Skip to Content
Streetsblog New York City home
Streetsblog New York City home
Log In
Today's Headlines

Thursday’s Headlines: $2.90 Metrocard (OR OMNY!) Edition

The cost of a subway and bus trip will increase from $2.75 to $2.90 next month. Plus other news.

Get ready to pay more at the turnstile. The subway and bus fare is increasing from $2.75 to $2.90. Photo: Patrick J. Cashin/MTA

The cost of a subway and bus trip will increase from $2.75 to $2.90 next month after the MTA board on Wednesday approved the first fare hike since before the start of the Covid-19 pandemic.

Gov. Hochul and state legislators signed off in the fare hike earlier this year as part of a larger funding agreement that addressed massive gaps in the MTA budget created by the massive drop in ridership since the pandemic began. A 30-day unlimited trip pass will now cost $132, up from $127:

Every outlet in the city covered the news, which is sure to upset some New Yorkers: Pix11, CBS New York, Bloomberg, Crain's, NY1, the Daily News, the Times, WNYC/Gothamist and the Staten Island Advance all ran stories on the increase, to name a few.

Few riders welcome fare hikes, which the MTA enacted every two years between the financial crisis of the late 2000s and Covid. Officials began the biannual increases to ensure the $19 billion-per-year transportation authority's fiscal stability as its expenses increase.

"Never before, in a generation, has the MTA had a five-year balanced budget," MTA CEO Janno Lieber told reporters after the board's vote. Inflation has driven up the cost of everything, Lieber said, and transit fares should reflect that.

"I actually have on my desk listed how much the price of Newsday, the New York Times, the Daily News, and the Post has gone up. I don't know the price of Streetsblog," he joked. (Our reporter Dave Colon reminded him that our site is free to read; though you can sign up to get this newsletter by sending an email here.)

"You gotta be honest with people — that we had a pattern of small, every-two-year fare increases," Lieber said. "All we're doing is going back to what everybody knows has been a successful pattern in the past."

In other news:

  • The Traffic Mobility Review Board met for the first time Wednesday to discuss congestion pricing tolls and exemptions, and some of its members are already trying to reduce the toll's impact. According to NY1:
    • Mayor Adams's rep on the panel, Transport Workers Union International President John Samuelsen, called to exempt "shift workers" who work "10 at night to 6 in the morning or 11 at night to 7 in the morning or 12 to 8" — a population so broad that MTA Bridges and Tunnel Chief Operating Officer Allison de Cereno warned the proposal would contradict the toll's goal to reduce congestion.
    • Gov. Hochul appointee John Durso, a union leader from Long Island, insisted that de Cereno was out of touch with the needs of the region's working class — seemingly unaware that car commuters into Manhattan's Central Business District are overwhelmingly wealthy. “I know you put an explanation in Allison, but with all due respect, if you didn’t live it, you can’t understand what it does to you when you’re pinching pennies," Durso said.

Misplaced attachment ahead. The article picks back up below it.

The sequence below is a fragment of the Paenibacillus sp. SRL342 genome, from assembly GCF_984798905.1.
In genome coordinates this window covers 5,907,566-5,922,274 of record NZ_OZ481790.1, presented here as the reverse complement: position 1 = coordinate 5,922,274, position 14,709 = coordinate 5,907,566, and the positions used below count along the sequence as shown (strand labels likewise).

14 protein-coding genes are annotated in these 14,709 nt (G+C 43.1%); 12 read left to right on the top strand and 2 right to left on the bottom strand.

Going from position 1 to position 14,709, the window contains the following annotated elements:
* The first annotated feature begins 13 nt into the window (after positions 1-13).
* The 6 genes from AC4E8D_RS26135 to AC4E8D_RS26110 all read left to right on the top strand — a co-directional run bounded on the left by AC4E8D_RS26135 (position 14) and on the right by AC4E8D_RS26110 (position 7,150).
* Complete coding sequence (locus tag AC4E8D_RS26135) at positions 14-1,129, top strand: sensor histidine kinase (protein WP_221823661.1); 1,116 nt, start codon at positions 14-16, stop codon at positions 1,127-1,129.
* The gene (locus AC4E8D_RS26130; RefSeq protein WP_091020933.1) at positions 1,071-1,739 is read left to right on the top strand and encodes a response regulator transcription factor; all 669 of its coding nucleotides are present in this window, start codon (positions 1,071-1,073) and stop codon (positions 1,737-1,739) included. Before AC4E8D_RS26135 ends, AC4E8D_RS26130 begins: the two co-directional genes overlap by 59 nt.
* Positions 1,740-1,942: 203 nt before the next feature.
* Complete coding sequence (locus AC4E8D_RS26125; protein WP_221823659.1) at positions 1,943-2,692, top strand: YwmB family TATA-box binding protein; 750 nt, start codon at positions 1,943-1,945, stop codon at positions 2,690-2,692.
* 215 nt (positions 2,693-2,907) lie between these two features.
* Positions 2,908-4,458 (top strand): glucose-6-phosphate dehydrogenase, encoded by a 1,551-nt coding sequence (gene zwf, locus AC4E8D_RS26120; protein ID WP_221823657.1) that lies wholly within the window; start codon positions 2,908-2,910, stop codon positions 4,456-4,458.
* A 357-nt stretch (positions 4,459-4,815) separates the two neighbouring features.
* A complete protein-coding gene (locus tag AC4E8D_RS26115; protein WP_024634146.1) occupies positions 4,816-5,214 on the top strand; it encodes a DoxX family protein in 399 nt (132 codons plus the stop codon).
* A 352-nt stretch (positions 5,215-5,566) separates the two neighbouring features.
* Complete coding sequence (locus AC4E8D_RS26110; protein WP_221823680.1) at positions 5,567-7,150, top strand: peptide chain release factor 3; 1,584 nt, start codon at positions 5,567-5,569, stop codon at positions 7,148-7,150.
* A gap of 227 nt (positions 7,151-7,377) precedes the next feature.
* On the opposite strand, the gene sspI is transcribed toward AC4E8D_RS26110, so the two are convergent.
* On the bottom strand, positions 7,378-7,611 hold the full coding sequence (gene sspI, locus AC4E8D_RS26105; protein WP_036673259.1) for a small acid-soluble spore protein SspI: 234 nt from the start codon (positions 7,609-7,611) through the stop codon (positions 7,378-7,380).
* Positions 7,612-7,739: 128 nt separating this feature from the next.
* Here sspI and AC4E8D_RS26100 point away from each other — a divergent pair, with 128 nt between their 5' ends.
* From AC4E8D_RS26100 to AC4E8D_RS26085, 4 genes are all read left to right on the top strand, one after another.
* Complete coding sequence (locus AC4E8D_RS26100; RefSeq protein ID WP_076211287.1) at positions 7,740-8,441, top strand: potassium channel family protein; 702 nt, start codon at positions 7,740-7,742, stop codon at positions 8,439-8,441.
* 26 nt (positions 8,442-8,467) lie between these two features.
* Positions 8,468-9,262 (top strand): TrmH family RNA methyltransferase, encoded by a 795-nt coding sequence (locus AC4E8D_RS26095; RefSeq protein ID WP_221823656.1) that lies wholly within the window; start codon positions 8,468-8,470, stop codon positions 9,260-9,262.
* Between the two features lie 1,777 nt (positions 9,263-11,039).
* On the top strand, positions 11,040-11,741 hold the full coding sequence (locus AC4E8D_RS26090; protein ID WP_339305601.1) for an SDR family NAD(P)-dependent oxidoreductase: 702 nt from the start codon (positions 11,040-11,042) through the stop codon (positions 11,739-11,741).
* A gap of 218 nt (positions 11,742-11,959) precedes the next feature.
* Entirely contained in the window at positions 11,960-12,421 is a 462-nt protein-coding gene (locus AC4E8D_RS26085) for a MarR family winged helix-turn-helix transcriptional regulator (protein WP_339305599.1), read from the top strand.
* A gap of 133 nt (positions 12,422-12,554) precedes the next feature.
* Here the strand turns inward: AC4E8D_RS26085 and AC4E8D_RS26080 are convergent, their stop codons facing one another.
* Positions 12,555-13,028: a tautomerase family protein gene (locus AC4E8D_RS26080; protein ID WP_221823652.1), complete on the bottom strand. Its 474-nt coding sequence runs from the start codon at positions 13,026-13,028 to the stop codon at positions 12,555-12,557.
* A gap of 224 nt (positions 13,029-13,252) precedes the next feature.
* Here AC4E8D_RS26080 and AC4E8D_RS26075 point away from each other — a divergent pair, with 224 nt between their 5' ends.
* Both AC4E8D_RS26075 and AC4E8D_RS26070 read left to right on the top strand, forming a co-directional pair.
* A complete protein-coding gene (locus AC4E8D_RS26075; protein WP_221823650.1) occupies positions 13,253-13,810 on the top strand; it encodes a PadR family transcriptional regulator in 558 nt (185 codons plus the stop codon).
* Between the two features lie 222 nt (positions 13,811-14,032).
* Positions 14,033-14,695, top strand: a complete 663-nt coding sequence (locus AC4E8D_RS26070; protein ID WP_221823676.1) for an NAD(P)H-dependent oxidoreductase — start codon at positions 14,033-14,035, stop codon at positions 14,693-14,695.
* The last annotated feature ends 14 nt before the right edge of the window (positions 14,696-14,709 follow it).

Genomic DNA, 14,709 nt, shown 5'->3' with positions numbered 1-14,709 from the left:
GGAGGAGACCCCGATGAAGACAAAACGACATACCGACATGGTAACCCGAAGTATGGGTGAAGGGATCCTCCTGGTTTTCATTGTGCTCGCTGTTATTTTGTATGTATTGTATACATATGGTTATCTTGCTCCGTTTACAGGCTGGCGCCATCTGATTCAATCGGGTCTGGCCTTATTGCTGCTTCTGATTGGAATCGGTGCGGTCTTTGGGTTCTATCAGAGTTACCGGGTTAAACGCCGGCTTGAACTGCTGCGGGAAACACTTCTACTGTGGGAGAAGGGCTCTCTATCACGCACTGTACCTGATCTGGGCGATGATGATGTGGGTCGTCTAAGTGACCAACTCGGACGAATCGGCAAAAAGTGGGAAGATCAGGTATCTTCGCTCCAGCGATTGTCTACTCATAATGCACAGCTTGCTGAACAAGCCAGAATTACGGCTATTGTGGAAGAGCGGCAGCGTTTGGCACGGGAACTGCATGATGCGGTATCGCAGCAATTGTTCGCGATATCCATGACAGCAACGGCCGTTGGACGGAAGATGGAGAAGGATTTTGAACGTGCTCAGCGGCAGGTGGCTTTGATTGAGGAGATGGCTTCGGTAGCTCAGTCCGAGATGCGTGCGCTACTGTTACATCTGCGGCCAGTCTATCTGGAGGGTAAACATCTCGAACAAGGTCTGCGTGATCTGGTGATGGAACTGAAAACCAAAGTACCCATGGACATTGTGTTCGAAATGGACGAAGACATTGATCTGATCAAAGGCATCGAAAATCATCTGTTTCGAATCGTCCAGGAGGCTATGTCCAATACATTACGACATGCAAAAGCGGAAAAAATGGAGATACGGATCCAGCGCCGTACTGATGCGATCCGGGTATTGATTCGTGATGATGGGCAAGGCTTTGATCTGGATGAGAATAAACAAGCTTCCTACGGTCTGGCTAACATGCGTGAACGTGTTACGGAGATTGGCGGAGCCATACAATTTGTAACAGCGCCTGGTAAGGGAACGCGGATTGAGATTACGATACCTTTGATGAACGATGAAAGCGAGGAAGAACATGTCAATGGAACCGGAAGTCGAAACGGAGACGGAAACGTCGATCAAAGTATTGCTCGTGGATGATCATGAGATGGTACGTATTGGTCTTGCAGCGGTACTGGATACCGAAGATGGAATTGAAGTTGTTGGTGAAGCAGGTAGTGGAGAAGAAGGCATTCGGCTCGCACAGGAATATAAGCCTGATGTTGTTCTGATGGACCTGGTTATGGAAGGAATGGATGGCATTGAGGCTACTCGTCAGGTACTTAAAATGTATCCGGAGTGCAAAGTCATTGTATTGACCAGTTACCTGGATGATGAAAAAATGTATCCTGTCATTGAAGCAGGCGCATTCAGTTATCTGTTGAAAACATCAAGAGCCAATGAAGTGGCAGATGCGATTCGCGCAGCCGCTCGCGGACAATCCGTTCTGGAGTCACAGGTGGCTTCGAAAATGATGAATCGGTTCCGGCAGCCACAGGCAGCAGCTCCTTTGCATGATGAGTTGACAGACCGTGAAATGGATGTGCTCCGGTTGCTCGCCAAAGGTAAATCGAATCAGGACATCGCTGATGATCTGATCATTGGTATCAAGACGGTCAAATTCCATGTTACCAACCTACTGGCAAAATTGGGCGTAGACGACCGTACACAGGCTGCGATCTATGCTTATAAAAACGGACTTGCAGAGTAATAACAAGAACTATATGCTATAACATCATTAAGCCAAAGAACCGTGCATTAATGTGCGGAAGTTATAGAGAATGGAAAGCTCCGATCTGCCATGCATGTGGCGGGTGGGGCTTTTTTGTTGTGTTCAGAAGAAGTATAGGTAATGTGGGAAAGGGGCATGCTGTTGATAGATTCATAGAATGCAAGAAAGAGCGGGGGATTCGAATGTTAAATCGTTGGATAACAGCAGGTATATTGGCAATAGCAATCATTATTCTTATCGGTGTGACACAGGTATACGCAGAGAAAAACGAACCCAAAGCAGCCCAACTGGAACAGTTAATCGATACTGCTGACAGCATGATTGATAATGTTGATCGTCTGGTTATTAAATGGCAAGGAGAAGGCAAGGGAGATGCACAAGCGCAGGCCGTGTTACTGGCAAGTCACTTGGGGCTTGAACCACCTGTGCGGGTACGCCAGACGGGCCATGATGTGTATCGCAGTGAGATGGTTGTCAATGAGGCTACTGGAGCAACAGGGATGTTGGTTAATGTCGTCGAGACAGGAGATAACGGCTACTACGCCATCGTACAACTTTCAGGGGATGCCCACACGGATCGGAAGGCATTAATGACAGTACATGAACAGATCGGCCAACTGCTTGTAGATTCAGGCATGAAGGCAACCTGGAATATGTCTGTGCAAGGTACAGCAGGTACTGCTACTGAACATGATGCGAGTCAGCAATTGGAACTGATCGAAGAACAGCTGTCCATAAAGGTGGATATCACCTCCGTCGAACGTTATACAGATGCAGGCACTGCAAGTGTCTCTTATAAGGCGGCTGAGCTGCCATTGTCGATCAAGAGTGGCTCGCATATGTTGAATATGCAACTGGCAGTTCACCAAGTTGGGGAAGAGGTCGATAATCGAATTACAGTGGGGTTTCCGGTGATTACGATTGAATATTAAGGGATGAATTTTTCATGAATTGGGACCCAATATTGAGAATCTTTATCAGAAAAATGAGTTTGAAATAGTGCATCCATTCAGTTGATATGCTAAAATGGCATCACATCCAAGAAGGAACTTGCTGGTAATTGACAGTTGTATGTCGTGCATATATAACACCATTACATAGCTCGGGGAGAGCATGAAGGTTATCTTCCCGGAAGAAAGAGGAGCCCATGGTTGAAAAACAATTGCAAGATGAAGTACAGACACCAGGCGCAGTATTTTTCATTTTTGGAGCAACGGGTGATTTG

• The Daily News, meanwhile, disappointingly reported it was "bad news" for "New Jerseyans, cabbies, [and] late-night workers" that TMRB Chair Carl Weisbrod had indicated exemptions would have to be rare —something he noted was necessary to keep the cost of the toll low for those who pay. The Post saw a different story: that Weisbrod voiced openness to any exemptions at all puts them on the table, the Tabloid of Record said.
  • Key quote from TMRB Chair Carl Weisbrod: “To eliminate congestion pricing tolls from anyone coming from the west or anyone using the Midtown tunnel or the Battery tunnel – that just defeats the purpose of the program, which is to try to reduce the number of vehicles."
  • More fare news: OMNY's 7-day fare-capping benefit is no longer restricted to Monday thru Sunday. (Michael Gold via Twitter)
  • NY1 tried and failed stir up drama around the Third Avenue protected bike lane. Don't believe the chyron — the outrage is that the street's outdoor dining has to come down temporarily so the city can install the new bike lane.
  • A former Long Island firefighter is headed to jail for the 2020 drunk, wrong-way vehicular killing of a 44-year-old Queens teacher, Anthony Mariano. (NBC New York)
  • DOT begs drivers to stop being a—holes. Will they listen? (News12)

Stay in touch

Sign up for our free newsletter

More from Streetsblog New York City

Friday’s Headlines: The Polk’s on Us Edition

This afternoon, our reporter Jesse Coburn will journey to Midtown to accept Streetsblog's first George Polk Award, one of journalism's highest honors. But before that, here's the news.

April 12, 2024

Op-Ed: Police Placard Corruption Report Was Weak, Disappointing … and Completely Expected

The Department of Investigations clearly had ample evidence of crimes and serious violations, yet its report lets everyone off the hook.

April 12, 2024

City Unveils Design for Long-Decrepit East Harlem Greenway

Nearly two dozen blocks of crumbling greenway along the Harlem River are slated for a revamp in 2025.

April 12, 2024

Thursday’s Headlines: Bike Lanes are Good for Business Edition

A business owner testifies from the heart (and wallet). Plus other news.

April 11, 2024

Environmental Groups Join to Fight Adams’s BQE Reconstruction

Rebuilding the Moses-era highway for another century is not environmental justice.

April 11, 2024
See all posts